Monday, May 31, 2010


Author: Cynthia Voigt
Publisher: Aladdin Paperbacks, Simon and Schuster
Copyright: 1981, paperback released July 2003
Genre: Young Adult

A heart-wrenching story of four children's long journey - by foot! - to find a home. After their mother abandons them in a mall parking lot, Dicey and her three younger siblings travel for weeks by foot to their great-aunt in Bridgeport, only to find that she died and her daughter, who is somewhat strange, lives there instead. They try to settle in, but ultimately make the decision that this is not really the place for them, so they set out again to find their grandmother, whom they had only heard about after getting to Bridgeport. After many ups and downs, they strengthen their beliefs that family and staying together is the most important thing, and they begin building a new home.

Everything about this book is amazing. The plot, the characters, the tone and style... It all fits together so beautifully to create a stunning tale of hope and belonging. The proof is definitely in the details here. The nitty-gritty things that the kids have to consider just to make it through each day, the complex personalities of each character, and the multitude of secondary characters introduced along their journey add to the overall story and make the whole thing come alive. Following Dicey's constant reckoning of how much money she had and how much that meant they could eat was heart-breaking, and it made me realize what we take for granted on a daily basis. I loved the bits of humor inserted throughout this really moving tale, and I laughed and cried my way through it.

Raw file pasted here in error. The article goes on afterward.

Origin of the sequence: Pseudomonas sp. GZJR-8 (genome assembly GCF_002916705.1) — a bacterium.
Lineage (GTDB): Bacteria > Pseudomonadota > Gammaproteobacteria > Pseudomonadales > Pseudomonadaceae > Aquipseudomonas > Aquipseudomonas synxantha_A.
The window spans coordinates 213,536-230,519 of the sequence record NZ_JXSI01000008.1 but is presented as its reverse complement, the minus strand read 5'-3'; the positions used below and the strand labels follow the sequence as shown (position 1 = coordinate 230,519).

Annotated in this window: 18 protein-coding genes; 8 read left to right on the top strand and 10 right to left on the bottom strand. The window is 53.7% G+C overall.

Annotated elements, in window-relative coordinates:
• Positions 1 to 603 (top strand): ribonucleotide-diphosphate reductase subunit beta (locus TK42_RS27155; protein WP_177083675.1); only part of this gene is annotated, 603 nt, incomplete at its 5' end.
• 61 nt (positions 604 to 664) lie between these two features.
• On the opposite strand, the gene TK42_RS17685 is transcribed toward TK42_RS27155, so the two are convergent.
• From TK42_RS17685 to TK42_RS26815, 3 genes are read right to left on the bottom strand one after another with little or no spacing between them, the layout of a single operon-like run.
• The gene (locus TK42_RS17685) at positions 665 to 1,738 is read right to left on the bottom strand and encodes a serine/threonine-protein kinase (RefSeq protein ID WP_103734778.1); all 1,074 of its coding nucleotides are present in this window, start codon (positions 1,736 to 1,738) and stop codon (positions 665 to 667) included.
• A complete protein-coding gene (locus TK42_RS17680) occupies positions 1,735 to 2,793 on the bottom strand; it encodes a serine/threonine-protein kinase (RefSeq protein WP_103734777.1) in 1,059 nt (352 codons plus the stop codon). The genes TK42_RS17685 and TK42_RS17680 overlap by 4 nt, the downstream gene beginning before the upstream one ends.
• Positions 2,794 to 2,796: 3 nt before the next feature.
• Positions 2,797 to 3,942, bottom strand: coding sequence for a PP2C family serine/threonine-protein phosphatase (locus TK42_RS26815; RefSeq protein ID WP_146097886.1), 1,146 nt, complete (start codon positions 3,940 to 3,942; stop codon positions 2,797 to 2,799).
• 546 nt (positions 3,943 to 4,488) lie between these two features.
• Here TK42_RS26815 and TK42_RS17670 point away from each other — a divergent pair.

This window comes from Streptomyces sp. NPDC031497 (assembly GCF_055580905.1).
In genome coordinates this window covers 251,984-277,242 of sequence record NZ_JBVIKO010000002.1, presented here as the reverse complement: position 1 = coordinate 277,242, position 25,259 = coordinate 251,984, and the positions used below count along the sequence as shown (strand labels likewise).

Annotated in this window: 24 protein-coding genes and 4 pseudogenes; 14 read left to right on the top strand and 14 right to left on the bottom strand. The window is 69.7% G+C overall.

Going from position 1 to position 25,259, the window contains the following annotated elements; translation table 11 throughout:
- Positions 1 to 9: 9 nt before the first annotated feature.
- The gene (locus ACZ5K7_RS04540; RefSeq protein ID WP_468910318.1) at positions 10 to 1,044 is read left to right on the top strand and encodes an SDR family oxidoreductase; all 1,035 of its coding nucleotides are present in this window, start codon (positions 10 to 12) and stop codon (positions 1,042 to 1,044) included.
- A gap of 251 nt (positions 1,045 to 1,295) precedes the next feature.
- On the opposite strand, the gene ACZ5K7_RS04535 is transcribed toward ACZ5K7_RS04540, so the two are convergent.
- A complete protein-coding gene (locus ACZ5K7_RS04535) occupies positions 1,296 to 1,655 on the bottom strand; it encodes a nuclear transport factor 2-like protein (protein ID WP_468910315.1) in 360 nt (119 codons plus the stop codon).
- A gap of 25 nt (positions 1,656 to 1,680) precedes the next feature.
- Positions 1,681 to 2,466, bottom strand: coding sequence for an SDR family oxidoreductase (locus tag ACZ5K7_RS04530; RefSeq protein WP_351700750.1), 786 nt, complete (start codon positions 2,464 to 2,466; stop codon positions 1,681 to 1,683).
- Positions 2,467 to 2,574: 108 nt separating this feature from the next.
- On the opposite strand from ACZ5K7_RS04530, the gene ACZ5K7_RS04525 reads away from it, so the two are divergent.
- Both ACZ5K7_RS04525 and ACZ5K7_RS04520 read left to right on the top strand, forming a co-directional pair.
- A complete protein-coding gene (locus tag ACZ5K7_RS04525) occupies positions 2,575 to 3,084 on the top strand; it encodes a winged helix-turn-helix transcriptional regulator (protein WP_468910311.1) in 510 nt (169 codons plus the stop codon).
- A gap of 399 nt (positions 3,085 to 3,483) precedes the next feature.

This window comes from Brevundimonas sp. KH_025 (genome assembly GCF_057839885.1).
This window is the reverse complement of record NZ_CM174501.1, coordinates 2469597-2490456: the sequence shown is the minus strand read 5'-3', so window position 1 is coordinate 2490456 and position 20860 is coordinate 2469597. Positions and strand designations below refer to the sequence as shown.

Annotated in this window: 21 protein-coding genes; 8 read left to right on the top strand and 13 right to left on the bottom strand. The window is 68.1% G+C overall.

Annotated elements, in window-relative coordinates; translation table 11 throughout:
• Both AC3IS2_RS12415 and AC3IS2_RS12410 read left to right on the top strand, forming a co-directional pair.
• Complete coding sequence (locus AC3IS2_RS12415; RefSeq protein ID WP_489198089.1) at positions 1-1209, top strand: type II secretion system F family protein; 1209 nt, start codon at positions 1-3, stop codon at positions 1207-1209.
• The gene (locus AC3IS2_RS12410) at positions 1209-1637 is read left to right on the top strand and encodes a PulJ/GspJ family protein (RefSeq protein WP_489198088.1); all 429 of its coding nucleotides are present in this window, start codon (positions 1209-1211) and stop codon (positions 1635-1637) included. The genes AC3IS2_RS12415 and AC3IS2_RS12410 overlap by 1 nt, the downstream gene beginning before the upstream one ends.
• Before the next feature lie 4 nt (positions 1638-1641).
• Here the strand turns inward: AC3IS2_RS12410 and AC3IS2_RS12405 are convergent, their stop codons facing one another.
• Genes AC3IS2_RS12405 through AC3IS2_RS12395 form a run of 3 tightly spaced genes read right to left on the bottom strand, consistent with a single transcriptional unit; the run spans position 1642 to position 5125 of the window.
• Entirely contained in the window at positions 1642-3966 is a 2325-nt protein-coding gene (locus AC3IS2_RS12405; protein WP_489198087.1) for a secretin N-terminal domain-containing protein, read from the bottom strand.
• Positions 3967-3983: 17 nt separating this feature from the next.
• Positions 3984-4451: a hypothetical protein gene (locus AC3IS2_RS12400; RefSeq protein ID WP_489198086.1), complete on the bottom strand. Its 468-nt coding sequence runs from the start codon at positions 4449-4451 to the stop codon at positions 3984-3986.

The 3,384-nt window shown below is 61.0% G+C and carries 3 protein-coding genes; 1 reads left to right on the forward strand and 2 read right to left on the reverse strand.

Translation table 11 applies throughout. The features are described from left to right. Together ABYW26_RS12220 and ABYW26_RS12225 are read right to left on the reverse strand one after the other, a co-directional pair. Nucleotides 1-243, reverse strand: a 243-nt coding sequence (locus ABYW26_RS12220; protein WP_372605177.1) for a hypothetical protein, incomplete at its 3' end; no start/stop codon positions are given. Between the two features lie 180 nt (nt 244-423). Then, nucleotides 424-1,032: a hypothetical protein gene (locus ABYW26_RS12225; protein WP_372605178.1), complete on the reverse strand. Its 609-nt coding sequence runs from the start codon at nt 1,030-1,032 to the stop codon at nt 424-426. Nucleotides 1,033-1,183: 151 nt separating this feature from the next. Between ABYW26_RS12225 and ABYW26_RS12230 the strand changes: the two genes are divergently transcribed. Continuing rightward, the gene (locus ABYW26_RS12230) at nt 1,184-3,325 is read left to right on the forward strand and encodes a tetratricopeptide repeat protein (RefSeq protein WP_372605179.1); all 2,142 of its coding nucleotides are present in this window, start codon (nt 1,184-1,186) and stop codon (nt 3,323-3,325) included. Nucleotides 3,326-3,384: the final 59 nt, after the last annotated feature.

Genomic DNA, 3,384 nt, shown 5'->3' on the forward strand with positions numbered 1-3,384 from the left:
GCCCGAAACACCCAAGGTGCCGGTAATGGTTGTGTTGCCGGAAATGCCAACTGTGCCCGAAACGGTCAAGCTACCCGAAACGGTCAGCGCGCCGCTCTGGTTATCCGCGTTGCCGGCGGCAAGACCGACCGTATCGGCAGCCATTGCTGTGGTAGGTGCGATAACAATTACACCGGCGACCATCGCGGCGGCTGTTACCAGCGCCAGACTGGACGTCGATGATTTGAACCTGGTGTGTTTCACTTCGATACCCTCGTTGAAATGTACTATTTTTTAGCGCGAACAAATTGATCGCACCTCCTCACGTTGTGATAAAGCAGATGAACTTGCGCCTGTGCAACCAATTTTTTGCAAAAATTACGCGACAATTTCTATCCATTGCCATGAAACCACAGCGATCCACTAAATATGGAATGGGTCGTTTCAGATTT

If you haven't read this book yet, you must read it as soon as you can! I don't say this about many books, but this is one that will make you a better person for having read it!

Monday, May 24, 2010

Enchanted Glass

Author: Diana Wynne Jones
Publisher: HarperCollins Children's Books
Copyright: 2010
Genre: YA Fantasy

Another great Diana Wynne Jones book!

Aidan Cain comes to Melstone House after Stalkers start stalking him after his grandmother's death. Andrew, who inherited Melstone House when his grandfather died, takes Aidan in while they try to figure out what's going on. But strange things abound and since Andrew doesn't remember what his grandfather told him about keeping magic in check, chaos ensues until Aidan and Andrew can harness their magics and restore order and boundaries.

As usual with Diana Wynne Jones, the style of the book is witty and engaging. The language is clear and the magic rules are easy to follow as they're introduced, even without full explanations. I love the wry undertone to the whole story, and the running jokes like the cauliflower cheese and vegetables and the confusion over Aidan's name that keep popping up throughout the book.

The book is intelligent, funny, and magical - what more could you ask for?

Never Mind the Goldbergs

Author: Matthue Roth
Publisher: Push, Scholastic
Copyright: 2005
Genre: Young Adult

Hava Aaronson is a modern-Orthodox Jewish girl who doesn't fit the mold - any mold. She calls herself "punk" and mixes Jewish dress with punk outfits. The summer of her junior year in high school, she gets to star in a TV sitcom about a modern-Orthodox family, filmed in Hollywood. She moves to LA on her own and tries to fit in with all the other non-Jewish actors on the show.